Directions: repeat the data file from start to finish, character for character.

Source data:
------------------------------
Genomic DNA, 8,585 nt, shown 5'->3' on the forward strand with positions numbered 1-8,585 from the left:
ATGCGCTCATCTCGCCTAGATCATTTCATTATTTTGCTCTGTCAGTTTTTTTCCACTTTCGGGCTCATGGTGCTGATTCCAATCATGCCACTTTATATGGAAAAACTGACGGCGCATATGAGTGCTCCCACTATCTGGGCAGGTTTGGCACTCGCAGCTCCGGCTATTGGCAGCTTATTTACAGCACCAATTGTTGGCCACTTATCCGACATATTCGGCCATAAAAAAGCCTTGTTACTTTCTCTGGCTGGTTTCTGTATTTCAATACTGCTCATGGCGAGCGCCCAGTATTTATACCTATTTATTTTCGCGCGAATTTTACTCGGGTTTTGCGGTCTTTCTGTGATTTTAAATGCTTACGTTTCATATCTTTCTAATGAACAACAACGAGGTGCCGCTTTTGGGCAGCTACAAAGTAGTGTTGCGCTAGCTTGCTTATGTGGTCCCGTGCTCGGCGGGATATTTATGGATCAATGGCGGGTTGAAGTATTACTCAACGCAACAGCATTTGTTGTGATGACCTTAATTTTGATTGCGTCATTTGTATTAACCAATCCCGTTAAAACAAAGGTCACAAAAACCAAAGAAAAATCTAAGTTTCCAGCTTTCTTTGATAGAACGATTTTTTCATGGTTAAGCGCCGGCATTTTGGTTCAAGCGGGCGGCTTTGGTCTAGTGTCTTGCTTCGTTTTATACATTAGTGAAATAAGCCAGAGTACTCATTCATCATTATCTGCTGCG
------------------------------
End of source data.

Genomic DNA, 8,585 nt, shown 5'->3' on the forward strand with positions numbered 1-8,585 from the left:
ATGCGCTCATCTCGCCTAGATCATTTCATTATTTTGCTCTGTCAGTTTTTTTCCACTTTCGGGCTCATGGTGCTGATTCCAATCATGCCACTTTATATGGAAAAACTGACGGCGCATATGAGTGCTCCCACTATCTGGGCAGGTTTGGCACTCGCAGCTCCGGCTATTGGCAGCTTATTTACAGCACCAATTGTTGGCCACTTATCCGACATATTCGGCCATAAAAAAGCCTTGTTACTTTCTCTGGCTGGTTTCTGTATTTCAATACTGCTCATGGCGAGCGCCCAGTATTTATACCTATTTATTTTCGCGCGAATTTTACTCGGGTTTTGCGGTCTTTCTGTGATTTTAAATGCTTACGTTTCATATCTTTCTAATGAACAACAACGAGGTGCCGCTTTTGGGCAGCTACAAAGTAGTGTTGCGCTAGCTTGCTTATGTGGTCCCGTGCTCGGCGGGATATTTATGGATCAATGGCGGGTTGAAGTATTACTCAACGCAACAGCATTTGTTGTGATGACCTTAATTTTGATTGCGTCATTTGTATTAACCAATCCCGTTAAAACAAAGGTCACAAAAACCAAAGAAAAATCTAAGTTTCCAGCTTTCTTTGATAGAACGATTTTTTCATGGTTAAGCGCCGGCATTTTGGTTCAAGCGGGCGGCTTTGGTCTAGTGTCTTGCTTCGTTTTATACATTAGTGAAATAAGCCAGAGTACTCATTCATCATTATCTGCTGCG